Writing

Software, technology, sysadmin war stories, and more. Feed
Saturday, March 23, 2013

Another disconnect between data and code

I came up with another example of the divide between dead text files and living code. It's the gap in my understanding which persisted for a few years until I took a compilers class. Now I have some tools with which to better understand how to handle those situations.

In the earlier post, I gave the example of having config files be relatively simple and free of assignments, variable references, loops, and most conditionals because I lacked the means to treat them as something "living" like actual code. This time around, I'm talking about the reverse.

Let's say you want to write a tool which will configure a USB device for a user. It's a helper which aims to take care of a multi-step process for them. It's supposed to be relatively portable and flexible so as to support a bunch of different Unixy operating systems and types of hardware.

One of the things you have to do is use magic values which are defined by the operating system or hardware. These typically show up in a bunch of C header files under /usr/include. If you're talking about serial ports, there are magic values like TIOCM_RTS and TIOCM_DTR. When you do things with files, you see values like O_DIRECT and O_NOATIME.

When you're actually writing a program in C, this is no big deal. You just #include whatever header files you need to get the right #define values, and then you use those symbols directly in your program. The preprocessor takes care of the rest at compile-time, and you use the actual magic values which are appropriate for that system, whatever they may be.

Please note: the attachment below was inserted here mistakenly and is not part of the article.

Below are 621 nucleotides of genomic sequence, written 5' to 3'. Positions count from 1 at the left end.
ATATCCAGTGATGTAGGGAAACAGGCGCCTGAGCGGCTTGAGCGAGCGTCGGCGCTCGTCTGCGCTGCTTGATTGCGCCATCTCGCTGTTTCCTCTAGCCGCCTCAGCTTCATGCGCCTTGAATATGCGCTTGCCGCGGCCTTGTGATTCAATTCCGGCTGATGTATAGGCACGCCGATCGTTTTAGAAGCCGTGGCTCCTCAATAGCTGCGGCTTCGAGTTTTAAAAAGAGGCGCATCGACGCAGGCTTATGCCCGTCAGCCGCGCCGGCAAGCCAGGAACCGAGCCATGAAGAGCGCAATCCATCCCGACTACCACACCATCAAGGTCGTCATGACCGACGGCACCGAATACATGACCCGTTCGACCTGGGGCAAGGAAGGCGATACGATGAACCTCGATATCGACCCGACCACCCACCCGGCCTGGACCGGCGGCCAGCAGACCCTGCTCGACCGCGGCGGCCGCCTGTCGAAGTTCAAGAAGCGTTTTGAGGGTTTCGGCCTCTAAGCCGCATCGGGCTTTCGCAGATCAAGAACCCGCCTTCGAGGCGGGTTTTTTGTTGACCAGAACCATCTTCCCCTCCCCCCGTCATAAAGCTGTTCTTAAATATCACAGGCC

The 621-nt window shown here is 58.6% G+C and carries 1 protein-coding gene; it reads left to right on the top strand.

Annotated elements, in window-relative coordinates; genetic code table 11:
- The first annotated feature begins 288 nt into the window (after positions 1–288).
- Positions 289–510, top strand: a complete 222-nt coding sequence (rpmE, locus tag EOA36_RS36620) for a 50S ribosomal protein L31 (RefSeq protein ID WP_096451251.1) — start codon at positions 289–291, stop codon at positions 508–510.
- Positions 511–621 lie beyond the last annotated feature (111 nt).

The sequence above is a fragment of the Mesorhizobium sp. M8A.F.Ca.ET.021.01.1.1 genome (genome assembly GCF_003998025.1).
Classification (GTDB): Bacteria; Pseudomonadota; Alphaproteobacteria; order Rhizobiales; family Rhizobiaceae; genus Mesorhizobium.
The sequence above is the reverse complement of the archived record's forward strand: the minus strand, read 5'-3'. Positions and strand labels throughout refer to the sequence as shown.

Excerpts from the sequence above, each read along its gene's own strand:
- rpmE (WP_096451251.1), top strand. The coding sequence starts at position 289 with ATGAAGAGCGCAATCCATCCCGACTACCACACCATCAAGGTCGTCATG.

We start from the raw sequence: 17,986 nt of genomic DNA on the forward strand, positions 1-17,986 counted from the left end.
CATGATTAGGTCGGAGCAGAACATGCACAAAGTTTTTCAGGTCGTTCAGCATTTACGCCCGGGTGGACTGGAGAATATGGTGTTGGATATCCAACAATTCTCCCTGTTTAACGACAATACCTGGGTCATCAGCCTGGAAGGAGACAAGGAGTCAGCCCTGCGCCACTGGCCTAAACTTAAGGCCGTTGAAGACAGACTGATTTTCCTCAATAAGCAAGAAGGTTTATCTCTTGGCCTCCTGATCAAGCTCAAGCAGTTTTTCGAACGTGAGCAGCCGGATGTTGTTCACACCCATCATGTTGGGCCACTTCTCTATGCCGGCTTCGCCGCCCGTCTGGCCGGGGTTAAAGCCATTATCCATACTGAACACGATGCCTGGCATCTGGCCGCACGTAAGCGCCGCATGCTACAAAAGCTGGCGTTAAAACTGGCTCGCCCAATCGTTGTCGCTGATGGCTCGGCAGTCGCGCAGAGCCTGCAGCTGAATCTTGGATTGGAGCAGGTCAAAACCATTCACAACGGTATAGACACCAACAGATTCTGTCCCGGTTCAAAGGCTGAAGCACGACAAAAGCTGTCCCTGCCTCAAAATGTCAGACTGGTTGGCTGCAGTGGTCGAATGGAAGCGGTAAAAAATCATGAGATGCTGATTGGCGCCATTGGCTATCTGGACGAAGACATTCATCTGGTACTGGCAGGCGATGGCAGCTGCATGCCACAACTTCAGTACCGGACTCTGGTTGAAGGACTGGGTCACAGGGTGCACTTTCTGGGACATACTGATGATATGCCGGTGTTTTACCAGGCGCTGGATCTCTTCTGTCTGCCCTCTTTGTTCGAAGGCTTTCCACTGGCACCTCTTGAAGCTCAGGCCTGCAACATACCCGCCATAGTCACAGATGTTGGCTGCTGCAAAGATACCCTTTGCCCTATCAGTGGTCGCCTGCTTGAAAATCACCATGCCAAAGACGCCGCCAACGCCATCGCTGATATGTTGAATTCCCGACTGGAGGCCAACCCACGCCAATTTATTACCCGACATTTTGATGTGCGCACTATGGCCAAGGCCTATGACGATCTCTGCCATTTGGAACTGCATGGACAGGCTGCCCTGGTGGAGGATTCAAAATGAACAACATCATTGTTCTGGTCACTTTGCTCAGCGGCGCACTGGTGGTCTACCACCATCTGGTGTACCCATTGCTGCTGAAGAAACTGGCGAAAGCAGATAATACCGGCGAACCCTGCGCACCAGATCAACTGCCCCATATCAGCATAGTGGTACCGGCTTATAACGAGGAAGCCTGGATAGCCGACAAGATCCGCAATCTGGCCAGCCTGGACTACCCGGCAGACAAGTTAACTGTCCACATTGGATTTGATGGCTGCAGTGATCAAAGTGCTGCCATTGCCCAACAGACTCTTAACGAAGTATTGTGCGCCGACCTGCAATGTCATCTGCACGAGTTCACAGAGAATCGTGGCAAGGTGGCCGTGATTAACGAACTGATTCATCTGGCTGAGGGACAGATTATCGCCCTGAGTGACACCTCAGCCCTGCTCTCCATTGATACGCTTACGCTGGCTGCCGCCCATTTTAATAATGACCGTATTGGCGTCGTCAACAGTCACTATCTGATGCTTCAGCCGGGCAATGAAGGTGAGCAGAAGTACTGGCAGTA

Now imagine you're coming at it from the perspective of a rather generic system, and you have a config file where a user says "use O_NOATIME when opening this file". Just think about what you'd have to do to actually handle that sanely. One way would be to have a big lookup table where you essentially map "O_NOATIME" (a string) to O_NOATIME (the #define), and then look for matches when parsing the config file.

The problem is: what happens when the user asks for something which isn't in already in your lookup table? Maybe your system has a feature you want to use through this program, but since the program doesn't have a mapping of "O_SHINYTHING" to the actual O_SHINYTHING symbol, you can't access it.

This is still one of those places where none of the solutions are very good. You probably will wind up writing a glorified "eval" just to extract the value of something. That is, assuming a C/C++ type compiled language, I expect most people will solve it by writing something which implements the following pseudocode:

  // create temp.c for writing
 
  // write to temp.c:
  // (include whatever .h files here)
  // "int main() { printf("%d\n", O_SHINYTHING); return 0; }"
 
  // close temp.c
 
  // compile temp.c to temp
 
  // popen temp, read output, parse to numeric value
 
  // remove temp and temp.c
 
  // associate numeric value with "O_SHINYTHING" internally

Come to think of it, that seems like the kind of thing which happens in autoconf-generated configure scripts. If there's no compiler on the system, I guess you're out of luck.

This probably seems like a bit of a stretch, and it mostly is, but there are still some times when you want a user to be able to switch something on without having a whole bunch of special cases or your own mappings. It's the flip side of the split between data and code.